The immediate past Minister of Power, Works and Housing, Babatunde Fashola, has called for the introduction of a N10 trillion infrastructure bond.
He made the call on Monday when he was being screened by the Senate.
Mr Fashola was the first ministerial nominee to be screened on Monday. Over two dozen nominees, of the 43 sent by President Muhammadu Buhari, had been screened last week by the lawmakers.
The former Lagos governor, who complained of the paucity of funds for infrastructure projects, said the only way to address the infrastructural challenges facing Nigeria was through the introduction of an infrastructure bond.
He recommended that the bond be backed by legislative instrument and that people should be able to invest as low as N1,000.
“The common problem with roads is always funding. We were forced to make choices. In the last three years, our resources are not enough to fund our expenditure.
“There is some opportunity to expand instrument like the Sukuk. We should consider something like a 10 trillion infrastructural bond issued in tranches to fund infrastructure and people can invest to address infrastructural challenges,” he said.
The former Lagos State governor explained that the federal government has been operating a budget deficit due to the paucity of funds. Despite the insufficient funds, however, the government has at least one road project in each state of the federation.
He said the ministry was “working on a drainage solution” until he left office as the problem with many existing roads is that there is “currently no drain to take out water.”
During the screening, Mr Fashola said from what he inherited in 2015, his administration left the ministry much better than they met it.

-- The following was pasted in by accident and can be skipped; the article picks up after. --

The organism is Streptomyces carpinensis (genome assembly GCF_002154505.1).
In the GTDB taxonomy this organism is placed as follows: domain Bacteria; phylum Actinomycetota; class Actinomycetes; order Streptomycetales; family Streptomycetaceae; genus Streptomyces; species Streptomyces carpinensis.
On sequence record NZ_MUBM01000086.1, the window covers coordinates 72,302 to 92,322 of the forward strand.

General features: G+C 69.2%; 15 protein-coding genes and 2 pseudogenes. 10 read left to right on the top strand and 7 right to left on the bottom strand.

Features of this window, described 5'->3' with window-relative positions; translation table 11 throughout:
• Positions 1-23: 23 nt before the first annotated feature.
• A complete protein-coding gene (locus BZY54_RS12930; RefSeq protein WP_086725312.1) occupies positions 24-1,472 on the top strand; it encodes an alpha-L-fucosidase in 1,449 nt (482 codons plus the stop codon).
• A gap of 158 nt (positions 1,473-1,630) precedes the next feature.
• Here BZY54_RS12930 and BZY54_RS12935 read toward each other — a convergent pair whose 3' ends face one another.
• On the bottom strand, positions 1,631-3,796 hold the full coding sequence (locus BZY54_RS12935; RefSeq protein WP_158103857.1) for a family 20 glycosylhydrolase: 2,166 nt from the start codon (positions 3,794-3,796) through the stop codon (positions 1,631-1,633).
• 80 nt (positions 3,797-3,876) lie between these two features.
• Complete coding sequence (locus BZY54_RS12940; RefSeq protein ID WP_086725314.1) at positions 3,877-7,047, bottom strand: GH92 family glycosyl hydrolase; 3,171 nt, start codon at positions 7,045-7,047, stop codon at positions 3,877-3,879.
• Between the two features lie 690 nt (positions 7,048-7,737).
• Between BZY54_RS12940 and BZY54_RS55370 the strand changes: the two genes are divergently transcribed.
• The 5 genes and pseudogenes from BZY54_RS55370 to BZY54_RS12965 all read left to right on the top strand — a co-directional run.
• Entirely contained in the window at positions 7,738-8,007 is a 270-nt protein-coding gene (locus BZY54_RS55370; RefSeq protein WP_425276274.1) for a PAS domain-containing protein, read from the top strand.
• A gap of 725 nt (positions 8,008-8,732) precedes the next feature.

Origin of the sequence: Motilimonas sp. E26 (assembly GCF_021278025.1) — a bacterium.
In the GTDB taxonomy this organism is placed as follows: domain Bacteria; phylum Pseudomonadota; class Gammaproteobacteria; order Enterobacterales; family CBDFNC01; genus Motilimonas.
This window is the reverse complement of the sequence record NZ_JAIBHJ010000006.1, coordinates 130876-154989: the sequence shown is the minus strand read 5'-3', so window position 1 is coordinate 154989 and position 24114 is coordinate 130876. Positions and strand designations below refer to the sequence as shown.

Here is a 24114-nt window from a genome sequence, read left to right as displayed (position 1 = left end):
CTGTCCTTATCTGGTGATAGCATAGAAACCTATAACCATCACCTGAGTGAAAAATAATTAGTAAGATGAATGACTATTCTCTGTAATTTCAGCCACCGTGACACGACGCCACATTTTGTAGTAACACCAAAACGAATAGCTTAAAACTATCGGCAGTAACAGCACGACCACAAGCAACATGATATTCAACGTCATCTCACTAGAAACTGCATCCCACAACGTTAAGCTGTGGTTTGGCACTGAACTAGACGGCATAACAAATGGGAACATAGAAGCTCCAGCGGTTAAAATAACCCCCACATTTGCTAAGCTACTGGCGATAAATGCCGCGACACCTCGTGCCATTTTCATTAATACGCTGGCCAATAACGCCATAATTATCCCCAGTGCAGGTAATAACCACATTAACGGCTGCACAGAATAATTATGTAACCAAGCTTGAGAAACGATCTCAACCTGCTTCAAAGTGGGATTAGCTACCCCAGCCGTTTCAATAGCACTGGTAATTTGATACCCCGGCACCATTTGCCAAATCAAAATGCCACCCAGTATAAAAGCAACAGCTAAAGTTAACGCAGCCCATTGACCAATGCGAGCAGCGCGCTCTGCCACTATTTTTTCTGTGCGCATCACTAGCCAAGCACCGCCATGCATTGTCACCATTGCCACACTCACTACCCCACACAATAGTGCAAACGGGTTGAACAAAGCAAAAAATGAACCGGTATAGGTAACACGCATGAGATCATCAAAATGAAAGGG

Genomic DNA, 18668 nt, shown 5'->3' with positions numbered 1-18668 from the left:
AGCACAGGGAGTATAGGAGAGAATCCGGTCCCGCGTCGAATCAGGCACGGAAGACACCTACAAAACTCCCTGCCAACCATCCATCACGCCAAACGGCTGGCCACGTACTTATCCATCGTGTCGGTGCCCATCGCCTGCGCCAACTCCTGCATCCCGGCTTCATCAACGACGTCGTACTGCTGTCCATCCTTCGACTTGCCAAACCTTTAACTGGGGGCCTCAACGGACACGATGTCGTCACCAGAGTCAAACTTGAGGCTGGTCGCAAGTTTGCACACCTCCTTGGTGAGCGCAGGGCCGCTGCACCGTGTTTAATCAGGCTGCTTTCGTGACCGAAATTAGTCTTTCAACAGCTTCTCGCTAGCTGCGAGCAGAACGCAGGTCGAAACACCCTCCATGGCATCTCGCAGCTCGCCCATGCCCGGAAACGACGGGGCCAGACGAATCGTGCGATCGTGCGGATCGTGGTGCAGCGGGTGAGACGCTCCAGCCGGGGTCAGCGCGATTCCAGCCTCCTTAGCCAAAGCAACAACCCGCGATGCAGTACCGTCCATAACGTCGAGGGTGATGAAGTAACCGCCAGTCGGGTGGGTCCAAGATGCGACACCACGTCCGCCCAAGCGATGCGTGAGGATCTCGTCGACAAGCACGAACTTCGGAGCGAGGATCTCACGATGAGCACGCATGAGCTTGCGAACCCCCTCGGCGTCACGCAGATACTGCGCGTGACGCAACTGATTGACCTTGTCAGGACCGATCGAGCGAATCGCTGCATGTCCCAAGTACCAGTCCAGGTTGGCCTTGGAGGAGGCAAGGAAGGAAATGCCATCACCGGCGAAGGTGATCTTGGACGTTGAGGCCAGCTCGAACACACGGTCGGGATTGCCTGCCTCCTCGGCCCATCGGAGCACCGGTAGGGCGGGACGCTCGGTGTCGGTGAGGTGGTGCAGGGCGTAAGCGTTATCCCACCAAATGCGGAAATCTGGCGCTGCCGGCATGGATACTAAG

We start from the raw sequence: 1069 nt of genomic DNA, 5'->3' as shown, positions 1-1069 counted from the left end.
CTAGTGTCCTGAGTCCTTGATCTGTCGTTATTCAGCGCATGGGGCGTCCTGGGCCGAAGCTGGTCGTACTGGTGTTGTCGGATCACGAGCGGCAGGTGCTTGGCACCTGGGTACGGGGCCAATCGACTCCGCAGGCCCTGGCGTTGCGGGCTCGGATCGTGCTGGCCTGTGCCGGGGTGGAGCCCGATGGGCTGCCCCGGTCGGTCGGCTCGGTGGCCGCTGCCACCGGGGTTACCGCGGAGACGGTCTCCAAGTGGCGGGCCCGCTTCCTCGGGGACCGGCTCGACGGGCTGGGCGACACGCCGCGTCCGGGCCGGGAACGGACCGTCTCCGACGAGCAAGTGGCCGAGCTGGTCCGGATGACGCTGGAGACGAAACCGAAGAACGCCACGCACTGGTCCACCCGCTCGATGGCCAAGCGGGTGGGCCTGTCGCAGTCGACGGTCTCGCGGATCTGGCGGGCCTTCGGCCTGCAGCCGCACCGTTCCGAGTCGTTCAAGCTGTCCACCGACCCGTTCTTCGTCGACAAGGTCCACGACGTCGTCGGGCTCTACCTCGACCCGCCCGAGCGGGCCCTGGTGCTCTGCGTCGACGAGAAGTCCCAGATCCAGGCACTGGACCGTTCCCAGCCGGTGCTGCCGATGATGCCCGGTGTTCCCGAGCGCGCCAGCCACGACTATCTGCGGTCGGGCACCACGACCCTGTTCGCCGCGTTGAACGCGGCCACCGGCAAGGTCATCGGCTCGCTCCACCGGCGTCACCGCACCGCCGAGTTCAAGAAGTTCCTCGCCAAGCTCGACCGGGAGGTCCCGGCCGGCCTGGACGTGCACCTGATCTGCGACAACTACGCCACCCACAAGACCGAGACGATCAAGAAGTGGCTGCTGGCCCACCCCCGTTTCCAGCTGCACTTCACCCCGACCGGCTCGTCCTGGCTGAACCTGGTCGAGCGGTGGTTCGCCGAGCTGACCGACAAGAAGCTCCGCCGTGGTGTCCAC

“In power sector, we set out to achieve incremental power. Whilst managing the grid, we moved from on-grid power to off-grid power. Nigerians are now benefitting from off-grid power.
“We deployed independent power to our Nigerian universities. We have commenced in nine universities at a first phase and they are at various places of implementation,” he said.
On works, he said there was no state where they had not executed one federal road.
“Resources were scarce and demand high but it forced us to make choices… We prioritise the roads such as roads with greatest traffic, roads that decongested and provided access to ports, roads to our fuel depots, roads that evacuated goods for agricultural prolific areas, roads funded by counterpart funding, roads inside universities’ and we are intervening in 14 universities.
“We have successfully started the road linking up to Cameroon, we started maintenance of bridges.”
On housing, the nominee disclosed that housing projects are ongoing in 34 of Nigeria’s 36 states.
He said the ministry conducted a survey to understand the needs of Nigerians.
“While northerners wanted bungalow and huts at the back, southerners went for flats but there was a consensus of taking one or two-bedrooms. We were making correction without compromising standards,” he said.
Insurgency responsible for poor infrastructure in North East
When asked why there were few projects in the North-eastern part of Nigeria, Mr Fashola blamed it on insurgency in the area.
He said contractors who work there are leaving because of insecurity.
“…some of our own military even blow up the infrastructure as a strategy for defence. Those who fight wars don’t care about infrastructure,” he said.